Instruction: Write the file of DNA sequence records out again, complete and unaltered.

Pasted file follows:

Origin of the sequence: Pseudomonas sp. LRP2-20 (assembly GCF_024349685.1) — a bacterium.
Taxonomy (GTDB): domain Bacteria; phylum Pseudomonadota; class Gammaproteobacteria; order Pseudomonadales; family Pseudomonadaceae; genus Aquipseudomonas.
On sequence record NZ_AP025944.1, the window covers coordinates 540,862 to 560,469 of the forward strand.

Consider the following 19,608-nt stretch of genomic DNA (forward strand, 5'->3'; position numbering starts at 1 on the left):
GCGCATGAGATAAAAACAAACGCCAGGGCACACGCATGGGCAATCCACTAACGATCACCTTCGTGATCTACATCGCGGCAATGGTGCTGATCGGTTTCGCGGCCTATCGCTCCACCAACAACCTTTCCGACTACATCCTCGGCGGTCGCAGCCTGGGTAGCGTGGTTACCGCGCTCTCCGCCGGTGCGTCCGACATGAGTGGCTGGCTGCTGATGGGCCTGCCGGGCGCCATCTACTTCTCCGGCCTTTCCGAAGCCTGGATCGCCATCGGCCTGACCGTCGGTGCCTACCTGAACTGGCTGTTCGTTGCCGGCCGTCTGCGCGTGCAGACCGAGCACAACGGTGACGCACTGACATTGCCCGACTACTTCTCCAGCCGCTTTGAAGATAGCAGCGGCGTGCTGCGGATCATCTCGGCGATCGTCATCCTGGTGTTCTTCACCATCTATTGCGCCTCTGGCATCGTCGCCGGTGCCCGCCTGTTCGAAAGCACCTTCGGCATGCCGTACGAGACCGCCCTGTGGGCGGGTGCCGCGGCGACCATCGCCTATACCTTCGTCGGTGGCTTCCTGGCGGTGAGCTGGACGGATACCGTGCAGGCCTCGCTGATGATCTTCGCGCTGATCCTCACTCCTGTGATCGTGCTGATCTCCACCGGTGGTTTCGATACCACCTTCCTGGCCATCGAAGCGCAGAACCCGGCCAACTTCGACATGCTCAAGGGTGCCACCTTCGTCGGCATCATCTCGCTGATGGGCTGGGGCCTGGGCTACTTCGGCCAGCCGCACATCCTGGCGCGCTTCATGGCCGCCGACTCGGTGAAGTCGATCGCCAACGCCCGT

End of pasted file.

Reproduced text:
Origin of the sequence: Pseudomonas sp. LRP2-20 (assembly GCF_024349685.1) — a bacterium.
Taxonomy (GTDB): domain Bacteria; phylum Pseudomonadota; class Gammaproteobacteria; order Pseudomonadales; family Pseudomonadaceae; genus Aquipseudomonas.
On sequence record NZ_AP025944.1, the window covers coordinates 540,862 to 560,469 of the forward strand.

Consider the following 19,608-nt stretch of genomic DNA (forward strand, 5'->3'; position numbering starts at 1 on the left):
GCGCATGAGATAAAAACAAACGCCAGGGCACACGCATGGGCAATCCACTAACGATCACCTTCGTGATCTACATCGCGGCAATGGTGCTGATCGGTTTCGCGGCCTATCGCTCCACCAACAACCTTTCCGACTACATCCTCGGCGGTCGCAGCCTGGGTAGCGTGGTTACCGCGCTCTCCGCCGGTGCGTCCGACATGAGTGGCTGGCTGCTGATGGGCCTGCCGGGCGCCATCTACTTCTCCGGCCTTTCCGAAGCCTGGATCGCCATCGGCCTGACCGTCGGTGCCTACCTGAACTGGCTGTTCGTTGCCGGCCGTCTGCGCGTGCAGACCGAGCACAACGGTGACGCACTGACATTGCCCGACTACTTCTCCAGCCGCTTTGAAGATAGCAGCGGCGTGCTGCGGATCATCTCGGCGATCGTCATCCTGGTGTTCTTCACCATCTATTGCGCCTCTGGCATCGTCGCCGGTGCCCGCCTGTTCGAAAGCACCTTCGGCATGCCGTACGAGACCGCCCTGTGGGCGGGTGCCGCGGCGACCATCGCCTATACCTTCGTCGGTGGCTTCCTGGCGGTGAGCTGGACGGATACCGTGCAGGCCTCGCTGATGATCTTCGCGCTGATCCTCACTCCTGTGATCGTGCTGATCTCCACCGGTGGTTTCGATACCACCTTCCTGGCCATCGAAGCGCAGAACCCGGCCAACTTCGACATGCTCAAGGGTGCCACCTTCGTCGGCATCATCTCGCTGATGGGCTGGGGCCTGGGCTACTTCGGCCAGCCGCACATCCTGGCGCGCTTCATGGCCGCCGACTCGGTGAAGTCGATCGCCAACGCCCGT